Patients with advanced cancer may also request continued, nonexperimental cancer-directed therapy, even when its efficacy is limited. This request may align with goals of care and parenting roles, as well as alleviate patient suffering and prolong time with family. Sometimes, however, cancer-directed therapy can directly impede quality of life, due to side effects, the need to be proximal to the hospital, restrictions in activities, and other clinical (or investigational study) requirements. Understanding patients’ and/or families’ specific values and goals of cancer-directed therapy therefore becomes more important over time. Eventually, quality of life may become a major factor in patient, parent, and provider decision-making, and providers must enable families to support the child’s quality of life, perhaps by giving them permission to reframe their goals and responsibilities.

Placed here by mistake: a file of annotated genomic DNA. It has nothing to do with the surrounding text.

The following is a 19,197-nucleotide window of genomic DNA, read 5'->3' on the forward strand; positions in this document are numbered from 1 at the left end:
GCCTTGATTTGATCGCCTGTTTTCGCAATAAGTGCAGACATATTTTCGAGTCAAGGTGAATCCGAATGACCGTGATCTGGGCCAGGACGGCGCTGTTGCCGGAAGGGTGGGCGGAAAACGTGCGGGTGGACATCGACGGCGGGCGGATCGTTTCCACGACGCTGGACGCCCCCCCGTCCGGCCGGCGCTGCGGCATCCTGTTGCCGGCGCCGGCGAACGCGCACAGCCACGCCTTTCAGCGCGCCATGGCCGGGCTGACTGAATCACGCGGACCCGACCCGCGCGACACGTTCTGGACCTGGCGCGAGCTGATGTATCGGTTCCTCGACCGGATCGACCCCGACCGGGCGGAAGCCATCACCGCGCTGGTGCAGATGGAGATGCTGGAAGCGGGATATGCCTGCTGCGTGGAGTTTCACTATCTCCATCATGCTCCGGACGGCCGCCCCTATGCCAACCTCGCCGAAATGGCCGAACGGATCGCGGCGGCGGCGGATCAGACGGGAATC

Concurrent Care Models

The integration of palliative care has never necessitated forgoing other forms of treatment; however, because families and providers may link palliative care and hospice with the cessation of cancer-directed therapy, referrals to palliative care may occur late. In the United States, this bias may extend from legislation passed in the 1980s, defining hospice as a Medicare benefit that required patients to have a prognosis of 6 months or less and because of limited reimbursement mechanisms also required patients to forgo continued cancer-directed therapy. Outside of the United States, hospice is a term used to describe a philosophy of care that focuses on alleviating the suffering of patients with advanced illness. It may also be used in association with a specific location for end-of-life services.